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Higher Risk of AMI in Women With Gout

  • Authors: News Author: Shelley Wood
    CME Author: Désirée Lie, MD, MSEd
  • CME Released: 2/17/2010
  • Valid for credit through: 2/17/2011, 11:59 PM EST
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Target Audience and Goal Statement

This article is intended for primary care clinicians, geriatricians, rheumatologists, endocrinologists, cardiologists, and other specialists who care for older women with gout.

The goal of this activity is to provide medical news to primary care clinicians and other healthcare professionals in order to enhance patient care.

Upon completion of this activity, participants will be able to:

  1. Describe the association between gout and the risk for acute myocardial infarction in older women.
  2. Compare the risk for acute myocardial infarction associated with gout between men and women.


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  • Shelley Wood

    Shelley Wood is a journalist for, part of the WebMD Professional Network. She has been with since 2000, and specializes in interventional cardiology. She studied literature at McGill University and the University of Cape Town and received her graduate degree in journalism from the University of British Columbia, specializing in health reporting. She can be reached at [email protected].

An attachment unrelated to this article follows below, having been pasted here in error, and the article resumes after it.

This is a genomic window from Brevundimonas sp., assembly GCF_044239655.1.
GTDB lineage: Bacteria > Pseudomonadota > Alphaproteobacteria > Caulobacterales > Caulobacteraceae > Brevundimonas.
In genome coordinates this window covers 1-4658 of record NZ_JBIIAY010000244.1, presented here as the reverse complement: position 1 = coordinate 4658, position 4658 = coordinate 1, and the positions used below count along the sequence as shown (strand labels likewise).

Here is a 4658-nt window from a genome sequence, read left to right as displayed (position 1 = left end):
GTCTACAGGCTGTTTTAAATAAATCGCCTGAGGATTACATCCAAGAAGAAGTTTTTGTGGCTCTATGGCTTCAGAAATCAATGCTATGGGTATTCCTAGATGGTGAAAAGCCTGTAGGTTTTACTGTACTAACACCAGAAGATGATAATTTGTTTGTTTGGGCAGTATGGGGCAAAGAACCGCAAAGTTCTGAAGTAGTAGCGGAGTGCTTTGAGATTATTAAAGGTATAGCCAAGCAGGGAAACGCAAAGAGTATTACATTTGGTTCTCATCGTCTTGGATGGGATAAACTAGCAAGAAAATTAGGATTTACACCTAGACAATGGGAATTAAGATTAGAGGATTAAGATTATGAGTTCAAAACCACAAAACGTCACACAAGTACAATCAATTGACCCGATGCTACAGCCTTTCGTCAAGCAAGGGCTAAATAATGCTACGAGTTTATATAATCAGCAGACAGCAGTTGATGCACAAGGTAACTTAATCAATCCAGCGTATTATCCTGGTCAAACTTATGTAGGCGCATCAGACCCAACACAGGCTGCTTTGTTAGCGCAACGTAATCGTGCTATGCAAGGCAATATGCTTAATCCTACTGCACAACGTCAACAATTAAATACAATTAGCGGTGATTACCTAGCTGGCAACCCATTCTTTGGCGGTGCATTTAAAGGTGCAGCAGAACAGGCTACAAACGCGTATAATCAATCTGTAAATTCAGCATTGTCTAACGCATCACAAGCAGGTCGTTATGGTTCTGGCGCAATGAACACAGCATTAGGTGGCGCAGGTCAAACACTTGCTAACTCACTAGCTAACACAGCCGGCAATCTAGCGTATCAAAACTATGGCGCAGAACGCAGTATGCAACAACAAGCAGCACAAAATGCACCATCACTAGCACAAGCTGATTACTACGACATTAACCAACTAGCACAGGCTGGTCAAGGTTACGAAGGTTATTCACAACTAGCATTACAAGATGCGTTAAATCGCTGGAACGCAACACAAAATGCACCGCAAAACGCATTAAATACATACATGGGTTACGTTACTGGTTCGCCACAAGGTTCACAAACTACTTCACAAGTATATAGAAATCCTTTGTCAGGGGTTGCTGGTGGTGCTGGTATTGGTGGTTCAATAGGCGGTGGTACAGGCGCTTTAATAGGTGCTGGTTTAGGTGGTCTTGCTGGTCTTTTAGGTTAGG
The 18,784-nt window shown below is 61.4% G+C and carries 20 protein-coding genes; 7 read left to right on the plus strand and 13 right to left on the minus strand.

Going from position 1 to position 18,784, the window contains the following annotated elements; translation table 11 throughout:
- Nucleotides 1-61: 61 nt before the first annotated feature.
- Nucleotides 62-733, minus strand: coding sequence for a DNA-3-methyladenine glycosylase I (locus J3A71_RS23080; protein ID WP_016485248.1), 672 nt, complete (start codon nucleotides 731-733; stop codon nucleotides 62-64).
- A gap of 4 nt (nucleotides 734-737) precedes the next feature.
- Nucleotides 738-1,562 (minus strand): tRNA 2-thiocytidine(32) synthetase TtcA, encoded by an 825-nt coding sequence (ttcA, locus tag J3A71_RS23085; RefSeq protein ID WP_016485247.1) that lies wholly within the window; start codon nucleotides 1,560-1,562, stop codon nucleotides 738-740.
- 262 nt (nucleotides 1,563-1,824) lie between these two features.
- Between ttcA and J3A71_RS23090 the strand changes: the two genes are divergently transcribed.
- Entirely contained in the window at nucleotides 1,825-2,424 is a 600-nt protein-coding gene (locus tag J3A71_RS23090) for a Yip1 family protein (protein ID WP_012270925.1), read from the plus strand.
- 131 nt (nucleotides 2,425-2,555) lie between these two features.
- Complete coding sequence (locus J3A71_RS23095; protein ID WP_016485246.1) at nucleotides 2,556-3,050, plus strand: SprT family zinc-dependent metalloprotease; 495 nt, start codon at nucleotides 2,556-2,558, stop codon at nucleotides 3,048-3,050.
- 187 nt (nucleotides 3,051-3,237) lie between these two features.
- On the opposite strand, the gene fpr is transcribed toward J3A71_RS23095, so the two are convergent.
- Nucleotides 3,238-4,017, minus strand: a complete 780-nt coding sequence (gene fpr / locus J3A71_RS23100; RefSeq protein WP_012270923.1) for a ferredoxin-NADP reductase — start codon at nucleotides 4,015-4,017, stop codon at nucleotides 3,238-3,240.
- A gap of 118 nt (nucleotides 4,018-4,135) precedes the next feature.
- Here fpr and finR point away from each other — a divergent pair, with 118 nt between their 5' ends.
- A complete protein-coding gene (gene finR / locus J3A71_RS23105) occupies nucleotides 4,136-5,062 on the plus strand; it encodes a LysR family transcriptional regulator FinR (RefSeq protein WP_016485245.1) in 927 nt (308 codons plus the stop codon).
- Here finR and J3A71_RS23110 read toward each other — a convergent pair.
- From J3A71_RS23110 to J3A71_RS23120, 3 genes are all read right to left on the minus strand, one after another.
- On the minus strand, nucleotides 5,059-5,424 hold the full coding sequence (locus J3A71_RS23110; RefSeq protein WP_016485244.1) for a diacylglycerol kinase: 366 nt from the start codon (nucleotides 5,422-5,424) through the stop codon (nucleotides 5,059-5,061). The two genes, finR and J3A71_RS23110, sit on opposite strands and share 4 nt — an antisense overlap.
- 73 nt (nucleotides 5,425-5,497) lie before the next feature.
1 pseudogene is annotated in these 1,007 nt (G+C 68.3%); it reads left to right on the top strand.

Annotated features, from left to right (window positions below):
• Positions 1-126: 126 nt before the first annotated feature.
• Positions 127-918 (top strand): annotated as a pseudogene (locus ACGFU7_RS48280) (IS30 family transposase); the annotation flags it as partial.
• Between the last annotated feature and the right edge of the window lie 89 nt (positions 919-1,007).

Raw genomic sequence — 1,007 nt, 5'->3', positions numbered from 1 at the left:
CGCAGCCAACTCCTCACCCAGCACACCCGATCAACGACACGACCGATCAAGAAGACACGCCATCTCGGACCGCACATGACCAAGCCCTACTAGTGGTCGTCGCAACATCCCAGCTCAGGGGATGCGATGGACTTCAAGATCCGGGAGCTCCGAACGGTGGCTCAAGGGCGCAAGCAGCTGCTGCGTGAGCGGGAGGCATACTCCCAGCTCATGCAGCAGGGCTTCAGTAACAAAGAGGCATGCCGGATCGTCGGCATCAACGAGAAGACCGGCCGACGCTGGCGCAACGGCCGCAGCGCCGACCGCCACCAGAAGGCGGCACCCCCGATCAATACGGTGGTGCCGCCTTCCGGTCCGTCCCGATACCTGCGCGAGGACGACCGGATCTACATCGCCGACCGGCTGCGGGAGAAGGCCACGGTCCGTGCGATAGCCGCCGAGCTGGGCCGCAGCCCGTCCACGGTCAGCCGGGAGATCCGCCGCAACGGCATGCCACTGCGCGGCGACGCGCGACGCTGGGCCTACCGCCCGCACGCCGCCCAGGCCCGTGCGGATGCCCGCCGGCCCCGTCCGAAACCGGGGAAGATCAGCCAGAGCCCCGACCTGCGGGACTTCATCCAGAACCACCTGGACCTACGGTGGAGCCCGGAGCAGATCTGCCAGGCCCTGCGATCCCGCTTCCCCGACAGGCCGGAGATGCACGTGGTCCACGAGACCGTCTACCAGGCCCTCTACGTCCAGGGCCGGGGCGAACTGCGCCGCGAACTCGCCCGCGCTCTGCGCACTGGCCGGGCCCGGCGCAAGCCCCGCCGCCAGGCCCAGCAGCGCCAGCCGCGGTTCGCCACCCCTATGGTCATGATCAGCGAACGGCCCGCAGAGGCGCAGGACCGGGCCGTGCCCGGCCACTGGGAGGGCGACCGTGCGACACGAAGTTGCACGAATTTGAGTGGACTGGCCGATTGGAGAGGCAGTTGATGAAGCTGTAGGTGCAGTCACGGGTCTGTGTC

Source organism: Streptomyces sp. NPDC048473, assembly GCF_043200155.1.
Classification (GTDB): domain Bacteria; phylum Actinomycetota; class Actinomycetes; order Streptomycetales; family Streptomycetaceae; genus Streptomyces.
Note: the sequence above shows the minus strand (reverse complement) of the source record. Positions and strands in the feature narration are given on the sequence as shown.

Disclosure: Shelley Wood has disclosed no relevant financial relationships.


  • Brande Nicole Martin

    CME Clinical Editor, Medscape, LLC


    Disclosure: Brande Nicole Martin has disclosed no relevant financial relationships.

CME Author(s)

  • Désirée Lie, MD, MSEd

    Clinical Professor, Family Medicine, University of California, Irvine, Orange, California; Director of Research and Patient Development, Family Medicine, University of California, Irvine, Medical Center, Rossmoor, California


    Disclosure: Désirée Lie, MD, MSEd, has disclosed the following relevant financial relationship:
    Served as a nonproduct speaker for: "Topics in Health" for Merck Speaker Services

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  • Sarah Fleischman

    CME Program Manager, Medscape, LLC


    Disclosure: Sarah Fleischman has disclosed no relevant financial relationships.

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Higher Risk of AMI in Women With Gout

Authors: News Author: Shelley Wood CME Author: Désirée Lie, MD, MSEdFaculty and Disclosures

CME Released: 2/17/2010

Valid for credit through: 2/17/2011, 11:59 PM EST


February 17, 2010 — A new population-based cohort study has found that women with gout but no history of ischemic heart disease had a 40% increased risk of acute myocardial infarction (AMI) over a seven-year follow-up period, compared with matched controls with no gout [1]. Authors of the study say their paper fills a knowledge gap linking gout and AMI in women; previous studies have focused on the independent impact of gout in men.